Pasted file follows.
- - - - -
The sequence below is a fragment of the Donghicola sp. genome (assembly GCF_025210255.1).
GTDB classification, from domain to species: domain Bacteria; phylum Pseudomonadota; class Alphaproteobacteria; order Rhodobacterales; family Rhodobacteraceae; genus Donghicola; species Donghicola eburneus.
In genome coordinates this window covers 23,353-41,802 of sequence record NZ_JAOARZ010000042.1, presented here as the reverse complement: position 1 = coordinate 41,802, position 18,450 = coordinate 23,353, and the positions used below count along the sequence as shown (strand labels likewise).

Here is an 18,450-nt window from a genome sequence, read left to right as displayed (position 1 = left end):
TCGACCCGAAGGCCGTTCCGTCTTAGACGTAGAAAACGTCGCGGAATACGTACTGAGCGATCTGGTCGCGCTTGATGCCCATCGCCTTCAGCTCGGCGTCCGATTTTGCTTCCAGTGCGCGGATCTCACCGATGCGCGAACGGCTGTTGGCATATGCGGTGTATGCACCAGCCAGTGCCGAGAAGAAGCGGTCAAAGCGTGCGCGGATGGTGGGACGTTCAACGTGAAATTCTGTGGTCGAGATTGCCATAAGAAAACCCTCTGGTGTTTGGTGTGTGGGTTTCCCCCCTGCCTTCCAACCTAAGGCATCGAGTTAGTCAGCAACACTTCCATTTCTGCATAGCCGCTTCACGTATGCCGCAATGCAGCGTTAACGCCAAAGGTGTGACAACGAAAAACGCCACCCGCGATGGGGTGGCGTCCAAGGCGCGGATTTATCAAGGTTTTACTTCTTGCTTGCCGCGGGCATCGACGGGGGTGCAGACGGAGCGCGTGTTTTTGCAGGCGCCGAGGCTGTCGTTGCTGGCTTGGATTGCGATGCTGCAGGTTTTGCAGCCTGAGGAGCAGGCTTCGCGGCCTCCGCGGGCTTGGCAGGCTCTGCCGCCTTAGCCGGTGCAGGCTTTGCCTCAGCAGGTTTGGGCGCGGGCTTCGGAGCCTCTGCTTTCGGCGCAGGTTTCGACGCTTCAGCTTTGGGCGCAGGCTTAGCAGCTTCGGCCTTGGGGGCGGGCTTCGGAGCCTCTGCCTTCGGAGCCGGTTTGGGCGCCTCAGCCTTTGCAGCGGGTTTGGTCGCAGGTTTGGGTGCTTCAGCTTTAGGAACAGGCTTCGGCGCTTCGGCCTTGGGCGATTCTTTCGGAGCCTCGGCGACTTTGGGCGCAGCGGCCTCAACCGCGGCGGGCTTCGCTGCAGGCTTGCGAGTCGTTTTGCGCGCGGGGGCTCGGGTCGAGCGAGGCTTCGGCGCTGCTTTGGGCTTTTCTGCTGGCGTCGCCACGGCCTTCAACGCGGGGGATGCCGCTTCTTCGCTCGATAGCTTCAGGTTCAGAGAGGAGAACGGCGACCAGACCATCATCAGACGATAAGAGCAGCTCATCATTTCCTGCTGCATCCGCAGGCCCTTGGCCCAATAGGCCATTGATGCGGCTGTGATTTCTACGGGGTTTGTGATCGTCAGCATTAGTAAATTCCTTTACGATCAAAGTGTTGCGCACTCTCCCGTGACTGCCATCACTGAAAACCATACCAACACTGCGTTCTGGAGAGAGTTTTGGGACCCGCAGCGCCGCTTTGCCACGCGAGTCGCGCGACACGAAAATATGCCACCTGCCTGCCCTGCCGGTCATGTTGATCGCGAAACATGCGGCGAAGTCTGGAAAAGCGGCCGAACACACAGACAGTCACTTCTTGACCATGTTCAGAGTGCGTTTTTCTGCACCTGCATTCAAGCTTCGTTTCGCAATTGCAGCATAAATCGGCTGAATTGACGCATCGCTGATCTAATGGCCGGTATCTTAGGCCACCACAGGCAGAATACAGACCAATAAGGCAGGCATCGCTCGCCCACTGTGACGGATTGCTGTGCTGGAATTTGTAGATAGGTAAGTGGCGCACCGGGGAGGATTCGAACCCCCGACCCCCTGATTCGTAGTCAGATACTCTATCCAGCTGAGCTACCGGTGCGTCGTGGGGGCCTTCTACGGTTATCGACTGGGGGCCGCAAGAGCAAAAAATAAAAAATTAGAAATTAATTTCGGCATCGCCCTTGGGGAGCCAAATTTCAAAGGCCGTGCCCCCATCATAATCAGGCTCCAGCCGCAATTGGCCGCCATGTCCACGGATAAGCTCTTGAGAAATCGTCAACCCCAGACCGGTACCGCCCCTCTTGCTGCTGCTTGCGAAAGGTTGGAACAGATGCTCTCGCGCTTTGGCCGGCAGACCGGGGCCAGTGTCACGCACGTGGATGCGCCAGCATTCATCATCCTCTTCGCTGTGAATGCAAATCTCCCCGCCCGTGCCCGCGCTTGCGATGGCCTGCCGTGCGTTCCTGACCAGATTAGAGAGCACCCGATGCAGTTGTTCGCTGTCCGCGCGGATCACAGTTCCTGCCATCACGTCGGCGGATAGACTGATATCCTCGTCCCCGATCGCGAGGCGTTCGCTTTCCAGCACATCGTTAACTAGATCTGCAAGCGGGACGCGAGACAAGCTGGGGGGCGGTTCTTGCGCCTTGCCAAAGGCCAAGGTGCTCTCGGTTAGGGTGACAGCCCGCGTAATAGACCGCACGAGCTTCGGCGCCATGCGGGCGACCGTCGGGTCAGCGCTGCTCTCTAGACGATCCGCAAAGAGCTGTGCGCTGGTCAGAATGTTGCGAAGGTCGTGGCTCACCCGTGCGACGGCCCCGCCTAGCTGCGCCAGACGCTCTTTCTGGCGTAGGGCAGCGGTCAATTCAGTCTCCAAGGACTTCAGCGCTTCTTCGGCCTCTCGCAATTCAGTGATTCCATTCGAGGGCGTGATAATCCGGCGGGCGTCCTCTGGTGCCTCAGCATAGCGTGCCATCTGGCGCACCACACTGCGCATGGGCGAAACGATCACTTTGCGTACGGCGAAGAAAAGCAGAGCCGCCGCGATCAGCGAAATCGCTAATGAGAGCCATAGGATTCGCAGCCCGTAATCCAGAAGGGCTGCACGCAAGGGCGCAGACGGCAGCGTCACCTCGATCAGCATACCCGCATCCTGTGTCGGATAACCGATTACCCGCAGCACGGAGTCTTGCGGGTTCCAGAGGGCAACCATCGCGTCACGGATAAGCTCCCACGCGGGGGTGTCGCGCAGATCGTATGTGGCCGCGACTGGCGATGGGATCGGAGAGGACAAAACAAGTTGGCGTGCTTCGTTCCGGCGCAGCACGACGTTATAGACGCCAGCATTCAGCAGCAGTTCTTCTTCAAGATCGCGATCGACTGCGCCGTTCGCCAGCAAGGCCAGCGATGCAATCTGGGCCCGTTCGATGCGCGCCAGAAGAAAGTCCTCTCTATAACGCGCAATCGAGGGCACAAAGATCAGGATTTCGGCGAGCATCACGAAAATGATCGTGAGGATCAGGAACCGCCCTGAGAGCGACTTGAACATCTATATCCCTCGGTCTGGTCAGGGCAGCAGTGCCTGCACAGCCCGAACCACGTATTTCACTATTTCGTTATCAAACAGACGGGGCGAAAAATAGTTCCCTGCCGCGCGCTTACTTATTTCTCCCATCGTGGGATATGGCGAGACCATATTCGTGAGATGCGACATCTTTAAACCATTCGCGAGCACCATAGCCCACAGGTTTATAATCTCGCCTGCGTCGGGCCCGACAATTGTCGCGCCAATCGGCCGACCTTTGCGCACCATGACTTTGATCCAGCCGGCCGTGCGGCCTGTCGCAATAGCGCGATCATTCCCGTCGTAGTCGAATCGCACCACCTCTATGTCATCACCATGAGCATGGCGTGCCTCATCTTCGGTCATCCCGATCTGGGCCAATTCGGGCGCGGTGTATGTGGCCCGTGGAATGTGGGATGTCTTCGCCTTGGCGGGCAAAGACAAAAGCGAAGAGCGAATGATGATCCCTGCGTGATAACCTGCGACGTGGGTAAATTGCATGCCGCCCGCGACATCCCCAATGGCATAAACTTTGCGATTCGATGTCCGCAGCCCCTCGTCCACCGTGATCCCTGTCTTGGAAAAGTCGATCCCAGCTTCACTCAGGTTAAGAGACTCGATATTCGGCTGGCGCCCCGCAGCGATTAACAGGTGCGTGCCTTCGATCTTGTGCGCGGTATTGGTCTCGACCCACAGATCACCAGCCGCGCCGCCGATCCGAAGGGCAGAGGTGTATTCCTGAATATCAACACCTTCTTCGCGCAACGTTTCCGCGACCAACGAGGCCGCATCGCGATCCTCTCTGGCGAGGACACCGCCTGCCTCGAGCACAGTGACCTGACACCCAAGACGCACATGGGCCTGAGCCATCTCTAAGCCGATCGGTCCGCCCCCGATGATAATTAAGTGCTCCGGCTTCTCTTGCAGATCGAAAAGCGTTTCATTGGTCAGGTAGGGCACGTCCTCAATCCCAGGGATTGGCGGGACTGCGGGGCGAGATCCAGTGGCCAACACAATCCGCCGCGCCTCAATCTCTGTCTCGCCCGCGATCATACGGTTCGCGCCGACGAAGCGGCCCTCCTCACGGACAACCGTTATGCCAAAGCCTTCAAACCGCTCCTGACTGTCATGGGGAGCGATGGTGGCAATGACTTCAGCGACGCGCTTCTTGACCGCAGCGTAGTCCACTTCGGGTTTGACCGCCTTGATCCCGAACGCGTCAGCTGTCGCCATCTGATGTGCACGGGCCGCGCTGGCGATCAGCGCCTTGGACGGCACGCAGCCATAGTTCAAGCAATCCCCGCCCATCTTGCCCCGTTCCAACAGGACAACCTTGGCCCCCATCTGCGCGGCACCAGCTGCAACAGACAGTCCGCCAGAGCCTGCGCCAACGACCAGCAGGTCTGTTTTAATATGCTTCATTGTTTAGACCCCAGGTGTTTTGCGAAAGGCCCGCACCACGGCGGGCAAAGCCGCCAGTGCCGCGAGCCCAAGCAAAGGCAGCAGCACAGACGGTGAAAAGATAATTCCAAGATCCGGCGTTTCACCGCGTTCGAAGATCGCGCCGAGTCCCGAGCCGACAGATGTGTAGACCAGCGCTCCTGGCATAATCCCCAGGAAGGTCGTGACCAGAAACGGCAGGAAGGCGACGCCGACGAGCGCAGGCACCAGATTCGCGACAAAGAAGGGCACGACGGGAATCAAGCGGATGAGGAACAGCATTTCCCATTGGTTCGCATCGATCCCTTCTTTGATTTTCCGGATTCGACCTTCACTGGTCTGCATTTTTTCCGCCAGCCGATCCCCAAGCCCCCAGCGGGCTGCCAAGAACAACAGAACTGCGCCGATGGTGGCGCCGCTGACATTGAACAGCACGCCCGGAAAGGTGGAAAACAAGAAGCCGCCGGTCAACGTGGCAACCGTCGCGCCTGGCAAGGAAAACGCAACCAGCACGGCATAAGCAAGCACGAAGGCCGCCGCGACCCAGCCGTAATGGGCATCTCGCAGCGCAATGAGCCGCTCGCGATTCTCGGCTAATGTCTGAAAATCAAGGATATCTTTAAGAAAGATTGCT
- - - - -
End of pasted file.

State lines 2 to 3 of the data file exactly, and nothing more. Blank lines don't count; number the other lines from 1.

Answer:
GTDB classification, from domain to species: domain Bacteria; phylum Pseudomonadota; class Alphaproteobacteria; order Rhodobacterales; family Rhodobacteraceae; genus Donghicola; species Donghicola eburneus.
In genome coordinates this window covers 23,353-41,802 of sequence record NZ_JAOARZ010000042.1, presented here as the reverse complement: position 1 = coordinate 41,802, position 18,450 = coordinate 23,353, and the positions used below count along the sequence as shown (strand labels likewise).